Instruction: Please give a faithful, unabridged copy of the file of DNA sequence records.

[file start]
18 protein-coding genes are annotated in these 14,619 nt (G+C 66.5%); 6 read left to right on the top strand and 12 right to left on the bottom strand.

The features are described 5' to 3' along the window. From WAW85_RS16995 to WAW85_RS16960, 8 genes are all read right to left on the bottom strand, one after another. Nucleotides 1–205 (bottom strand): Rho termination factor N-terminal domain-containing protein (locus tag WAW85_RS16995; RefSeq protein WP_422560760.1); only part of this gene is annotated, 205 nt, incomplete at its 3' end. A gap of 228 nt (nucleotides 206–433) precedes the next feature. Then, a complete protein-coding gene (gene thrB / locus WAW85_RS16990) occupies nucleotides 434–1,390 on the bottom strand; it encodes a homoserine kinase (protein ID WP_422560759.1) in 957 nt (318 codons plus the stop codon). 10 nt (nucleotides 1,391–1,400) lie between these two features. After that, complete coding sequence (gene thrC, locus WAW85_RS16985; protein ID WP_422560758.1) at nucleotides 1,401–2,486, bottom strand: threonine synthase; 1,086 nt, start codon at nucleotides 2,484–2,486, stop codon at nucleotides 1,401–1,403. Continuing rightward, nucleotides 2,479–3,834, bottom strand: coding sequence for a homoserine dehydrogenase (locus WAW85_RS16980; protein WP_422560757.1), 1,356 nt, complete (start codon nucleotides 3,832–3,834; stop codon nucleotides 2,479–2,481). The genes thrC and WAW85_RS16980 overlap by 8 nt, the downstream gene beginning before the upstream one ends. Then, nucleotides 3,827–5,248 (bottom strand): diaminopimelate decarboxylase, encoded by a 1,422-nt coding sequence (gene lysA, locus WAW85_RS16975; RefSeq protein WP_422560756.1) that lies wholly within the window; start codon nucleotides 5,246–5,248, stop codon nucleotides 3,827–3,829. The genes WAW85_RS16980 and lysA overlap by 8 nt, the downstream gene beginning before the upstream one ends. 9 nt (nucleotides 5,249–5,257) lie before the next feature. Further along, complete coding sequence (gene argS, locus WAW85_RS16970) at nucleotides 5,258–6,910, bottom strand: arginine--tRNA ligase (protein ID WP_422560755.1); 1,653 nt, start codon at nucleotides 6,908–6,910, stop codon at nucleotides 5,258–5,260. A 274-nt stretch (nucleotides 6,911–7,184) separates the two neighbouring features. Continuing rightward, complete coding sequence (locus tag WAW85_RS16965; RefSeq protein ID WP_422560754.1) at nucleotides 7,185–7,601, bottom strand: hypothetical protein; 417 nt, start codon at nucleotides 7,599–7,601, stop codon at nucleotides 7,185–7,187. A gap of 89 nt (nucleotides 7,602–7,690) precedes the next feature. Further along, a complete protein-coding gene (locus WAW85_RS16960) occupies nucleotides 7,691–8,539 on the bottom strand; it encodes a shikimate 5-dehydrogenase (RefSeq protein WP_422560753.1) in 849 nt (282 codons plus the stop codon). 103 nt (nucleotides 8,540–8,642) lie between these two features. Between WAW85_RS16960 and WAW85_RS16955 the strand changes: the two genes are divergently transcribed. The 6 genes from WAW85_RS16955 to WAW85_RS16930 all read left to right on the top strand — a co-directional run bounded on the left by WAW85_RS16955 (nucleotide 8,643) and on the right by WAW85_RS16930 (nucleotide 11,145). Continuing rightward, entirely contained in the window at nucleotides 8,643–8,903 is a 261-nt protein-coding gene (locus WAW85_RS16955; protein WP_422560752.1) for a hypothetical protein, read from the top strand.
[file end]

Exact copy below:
18 protein-coding genes are annotated in these 14,619 nt (G+C 66.5%); 6 read left to right on the top strand and 12 right to left on the bottom strand.

The features are described 5' to 3' along the window. From WAW85_RS16995 to WAW85_RS16960, 8 genes are all read right to left on the bottom strand, one after another. Nucleotides 1–205 (bottom strand): Rho termination factor N-terminal domain-containing protein (locus tag WAW85_RS16995; RefSeq protein WP_422560760.1); only part of this gene is annotated, 205 nt, incomplete at its 3' end. A gap of 228 nt (nucleotides 206–433) precedes the next feature. Then, a complete protein-coding gene (gene thrB / locus WAW85_RS16990) occupies nucleotides 434–1,390 on the bottom strand; it encodes a homoserine kinase (protein ID WP_422560759.1) in 957 nt (318 codons plus the stop codon). 10 nt (nucleotides 1,391–1,400) lie between these two features. After that, complete coding sequence (gene thrC, locus WAW85_RS16985; protein ID WP_422560758.1) at nucleotides 1,401–2,486, bottom strand: threonine synthase; 1,086 nt, start codon at nucleotides 2,484–2,486, stop codon at nucleotides 1,401–1,403. Continuing rightward, nucleotides 2,479–3,834, bottom strand: coding sequence for a homoserine dehydrogenase (locus WAW85_RS16980; protein WP_422560757.1), 1,356 nt, complete (start codon nucleotides 3,832–3,834; stop codon nucleotides 2,479–2,481). The genes thrC and WAW85_RS16980 overlap by 8 nt, the downstream gene beginning before the upstream one ends. Then, nucleotides 3,827–5,248 (bottom strand): diaminopimelate decarboxylase, encoded by a 1,422-nt coding sequence (gene lysA, locus WAW85_RS16975; RefSeq protein WP_422560756.1) that lies wholly within the window; start codon nucleotides 5,246–5,248, stop codon nucleotides 3,827–3,829. The genes WAW85_RS16980 and lysA overlap by 8 nt, the downstream gene beginning before the upstream one ends. 9 nt (nucleotides 5,249–5,257) lie before the next feature. Further along, complete coding sequence (gene argS, locus WAW85_RS16970) at nucleotides 5,258–6,910, bottom strand: arginine--tRNA ligase (protein ID WP_422560755.1); 1,653 nt, start codon at nucleotides 6,908–6,910, stop codon at nucleotides 5,258–5,260. A 274-nt stretch (nucleotides 6,911–7,184) separates the two neighbouring features. Continuing rightward, complete coding sequence (locus tag WAW85_RS16965; RefSeq protein ID WP_422560754.1) at nucleotides 7,185–7,601, bottom strand: hypothetical protein; 417 nt, start codon at nucleotides 7,599–7,601, stop codon at nucleotides 7,185–7,187. A gap of 89 nt (nucleotides 7,602–7,690) precedes the next feature. Further along, a complete protein-coding gene (locus WAW85_RS16960) occupies nucleotides 7,691–8,539 on the bottom strand; it encodes a shikimate 5-dehydrogenase (RefSeq protein WP_422560753.1) in 849 nt (282 codons plus the stop codon). 103 nt (nucleotides 8,540–8,642) lie between these two features. Between WAW85_RS16960 and WAW85_RS16955 the strand changes: the two genes are divergently transcribed. The 6 genes from WAW85_RS16955 to WAW85_RS16930 all read left to right on the top strand — a co-directional run bounded on the left by WAW85_RS16955 (nucleotide 8,643) and on the right by WAW85_RS16930 (nucleotide 11,145). Continuing rightward, entirely contained in the window at nucleotides 8,643–8,903 is a 261-nt protein-coding gene (locus WAW85_RS16955; protein WP_422560752.1) for a hypothetical protein, read from the top strand.